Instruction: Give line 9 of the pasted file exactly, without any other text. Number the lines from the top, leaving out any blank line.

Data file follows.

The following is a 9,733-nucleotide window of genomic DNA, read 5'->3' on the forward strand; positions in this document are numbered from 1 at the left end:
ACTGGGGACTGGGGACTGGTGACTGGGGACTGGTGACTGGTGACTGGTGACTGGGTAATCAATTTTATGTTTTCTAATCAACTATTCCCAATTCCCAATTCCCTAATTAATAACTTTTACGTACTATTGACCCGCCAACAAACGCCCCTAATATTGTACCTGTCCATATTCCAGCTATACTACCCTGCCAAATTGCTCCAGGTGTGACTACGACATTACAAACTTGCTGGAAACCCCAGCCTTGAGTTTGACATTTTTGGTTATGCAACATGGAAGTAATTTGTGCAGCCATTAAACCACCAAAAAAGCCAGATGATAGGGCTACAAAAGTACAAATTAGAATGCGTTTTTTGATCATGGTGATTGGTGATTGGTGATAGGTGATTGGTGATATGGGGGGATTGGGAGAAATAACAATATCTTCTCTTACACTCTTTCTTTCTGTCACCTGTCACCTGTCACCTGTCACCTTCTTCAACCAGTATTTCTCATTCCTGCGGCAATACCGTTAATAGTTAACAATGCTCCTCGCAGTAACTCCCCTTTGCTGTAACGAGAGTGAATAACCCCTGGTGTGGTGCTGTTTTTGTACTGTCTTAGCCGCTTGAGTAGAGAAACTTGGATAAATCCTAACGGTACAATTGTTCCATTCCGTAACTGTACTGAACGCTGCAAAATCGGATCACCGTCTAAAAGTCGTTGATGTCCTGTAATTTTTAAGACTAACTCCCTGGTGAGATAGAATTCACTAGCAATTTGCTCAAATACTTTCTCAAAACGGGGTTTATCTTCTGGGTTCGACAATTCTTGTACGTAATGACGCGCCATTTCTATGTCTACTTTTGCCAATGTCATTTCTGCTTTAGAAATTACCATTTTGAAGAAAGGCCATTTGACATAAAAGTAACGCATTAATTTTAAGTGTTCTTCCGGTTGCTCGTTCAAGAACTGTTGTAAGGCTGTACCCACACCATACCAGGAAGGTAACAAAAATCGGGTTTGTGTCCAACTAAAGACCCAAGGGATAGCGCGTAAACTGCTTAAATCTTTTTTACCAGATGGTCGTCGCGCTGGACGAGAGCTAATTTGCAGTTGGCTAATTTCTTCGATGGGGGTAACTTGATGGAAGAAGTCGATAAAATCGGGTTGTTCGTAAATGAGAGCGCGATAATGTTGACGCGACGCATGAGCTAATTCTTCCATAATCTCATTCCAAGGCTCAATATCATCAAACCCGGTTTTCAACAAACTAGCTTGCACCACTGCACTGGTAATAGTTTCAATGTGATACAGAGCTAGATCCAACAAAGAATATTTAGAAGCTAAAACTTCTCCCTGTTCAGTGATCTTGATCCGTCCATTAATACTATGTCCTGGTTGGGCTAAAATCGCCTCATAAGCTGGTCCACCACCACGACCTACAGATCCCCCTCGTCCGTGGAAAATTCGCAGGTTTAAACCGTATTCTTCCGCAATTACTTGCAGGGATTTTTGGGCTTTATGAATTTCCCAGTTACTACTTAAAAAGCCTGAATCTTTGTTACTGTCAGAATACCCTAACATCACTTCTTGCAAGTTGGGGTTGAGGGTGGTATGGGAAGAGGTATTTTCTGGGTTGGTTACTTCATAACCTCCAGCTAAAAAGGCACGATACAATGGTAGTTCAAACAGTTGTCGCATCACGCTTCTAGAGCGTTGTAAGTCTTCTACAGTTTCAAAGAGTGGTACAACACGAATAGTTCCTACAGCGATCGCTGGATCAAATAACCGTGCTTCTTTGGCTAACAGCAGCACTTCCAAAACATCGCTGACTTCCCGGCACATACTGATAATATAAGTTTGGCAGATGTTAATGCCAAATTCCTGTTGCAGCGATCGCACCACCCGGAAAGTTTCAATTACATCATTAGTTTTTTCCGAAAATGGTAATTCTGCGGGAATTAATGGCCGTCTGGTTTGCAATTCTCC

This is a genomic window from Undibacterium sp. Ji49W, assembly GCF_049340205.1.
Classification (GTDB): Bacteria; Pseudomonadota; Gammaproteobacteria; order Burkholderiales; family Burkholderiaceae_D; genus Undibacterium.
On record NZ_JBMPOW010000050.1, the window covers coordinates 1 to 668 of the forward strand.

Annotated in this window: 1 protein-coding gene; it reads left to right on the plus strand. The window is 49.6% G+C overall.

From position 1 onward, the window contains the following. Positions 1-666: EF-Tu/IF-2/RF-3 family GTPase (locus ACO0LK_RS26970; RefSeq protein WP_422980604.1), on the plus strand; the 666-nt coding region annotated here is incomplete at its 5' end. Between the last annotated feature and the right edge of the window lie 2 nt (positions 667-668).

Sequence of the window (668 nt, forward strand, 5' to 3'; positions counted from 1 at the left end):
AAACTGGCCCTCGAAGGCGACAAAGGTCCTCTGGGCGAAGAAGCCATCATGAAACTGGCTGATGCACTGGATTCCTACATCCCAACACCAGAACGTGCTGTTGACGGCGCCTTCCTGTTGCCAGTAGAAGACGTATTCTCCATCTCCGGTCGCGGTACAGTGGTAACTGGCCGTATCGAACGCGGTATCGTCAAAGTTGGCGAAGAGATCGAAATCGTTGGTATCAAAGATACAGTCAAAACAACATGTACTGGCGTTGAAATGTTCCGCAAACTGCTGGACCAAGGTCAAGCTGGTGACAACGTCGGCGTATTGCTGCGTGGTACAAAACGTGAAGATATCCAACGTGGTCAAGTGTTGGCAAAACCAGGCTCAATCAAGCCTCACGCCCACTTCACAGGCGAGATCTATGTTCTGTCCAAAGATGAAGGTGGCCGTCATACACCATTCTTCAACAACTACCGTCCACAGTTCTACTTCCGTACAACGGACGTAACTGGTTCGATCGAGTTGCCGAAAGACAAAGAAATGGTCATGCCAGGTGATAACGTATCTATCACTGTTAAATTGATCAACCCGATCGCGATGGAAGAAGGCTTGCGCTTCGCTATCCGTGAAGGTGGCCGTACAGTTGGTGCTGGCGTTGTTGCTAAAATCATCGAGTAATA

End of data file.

AAACTGGCCCTCGAAGGCGACAAAGGTCCTCTGGGCGAAGAAGCCATCATGAAACTGGCTGATGCACTGGATTCCTACATCCCAACACCAGAACGTGCTGTTGACGGCGCCTTCCTGTTGCCAGTAGAAGACGTATTCTCCATCTCCGGTCGCGGTACAGTGGTAACTGGCCGTATCGAACGCGGTATCGTCAAAGTTGGCGAAGAGATCGAAATCGTTGGTATCAAAGATACAGTCAAAACAACATGTACTGGCGTTGAAATGTTCCGCAAACTGCTGGACCAAGGTCAAGCTGGTGACAACGTCGGCGTATTGCTGCGTGGTACAAAACGTGAAGATATCCAACGTGGTCAAGTGTTGGCAAAACCAGGCTCAATCAAGCCTCACGCCCACTTCACAGGCGAGATCTATGTTCTGTCCAAAGATGAAGGTGGCCGTCATACACCATTCTTCAACAACTACCGTCCACAGTTCTACTTCCGTACAACGGACGTAACTGGTTCGATCGAGTTGCCGAAAGACAAAGAAATGGTCATGCCAGGTGATAACGTATCTATCACTGTTAAATTGATCAACCCGATCGCGATGGAAGAAGGCTTGCGCTTCGCTATCCGTGAAGGTGGCCGTACAGTTGGTGCTGGCGTTGTTGCTAAAATCATCGAGTAATA